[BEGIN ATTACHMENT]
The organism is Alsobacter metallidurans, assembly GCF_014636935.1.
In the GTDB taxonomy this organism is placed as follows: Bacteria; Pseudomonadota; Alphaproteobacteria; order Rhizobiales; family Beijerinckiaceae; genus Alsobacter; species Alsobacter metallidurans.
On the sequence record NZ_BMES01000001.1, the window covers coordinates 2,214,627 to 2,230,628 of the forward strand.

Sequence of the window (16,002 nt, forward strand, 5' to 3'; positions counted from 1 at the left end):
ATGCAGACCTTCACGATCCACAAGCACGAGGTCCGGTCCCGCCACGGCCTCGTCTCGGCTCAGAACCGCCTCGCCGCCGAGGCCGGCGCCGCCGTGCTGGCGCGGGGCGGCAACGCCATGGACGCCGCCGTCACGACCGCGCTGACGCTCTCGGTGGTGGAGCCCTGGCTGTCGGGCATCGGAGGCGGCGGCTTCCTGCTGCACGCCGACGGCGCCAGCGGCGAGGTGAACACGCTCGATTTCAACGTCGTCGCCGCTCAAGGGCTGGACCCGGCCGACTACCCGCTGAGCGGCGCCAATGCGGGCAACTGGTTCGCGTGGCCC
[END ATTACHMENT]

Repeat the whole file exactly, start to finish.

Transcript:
The organism is Alsobacter metallidurans, assembly GCF_014636935.1.
In the GTDB taxonomy this organism is placed as follows: Bacteria; Pseudomonadota; Alphaproteobacteria; order Rhizobiales; family Beijerinckiaceae; genus Alsobacter; species Alsobacter metallidurans.
On the sequence record NZ_BMES01000001.1, the window covers coordinates 2,214,627 to 2,230,628 of the forward strand.

Sequence of the window (16,002 nt, forward strand, 5' to 3'; positions counted from 1 at the left end):
ATGCAGACCTTCACGATCCACAAGCACGAGGTCCGGTCCCGCCACGGCCTCGTCTCGGCTCAGAACCGCCTCGCCGCCGAGGCCGGCGCCGCCGTGCTGGCGCGGGGCGGCAACGCCATGGACGCCGCCGTCACGACCGCGCTGACGCTCTCGGTGGTGGAGCCCTGGCTGTCGGGCATCGGAGGCGGCGGCTTCCTGCTGCACGCCGACGGCGCCAGCGGCGAGGTGAACACGCTCGATTTCAACGTCGTCGCCGCTCAAGGGCTGGACCCGGCCGACTACCCGCTGAGCGGCGCCAATGCGGGCAACTGGTTCGCGTGGCCC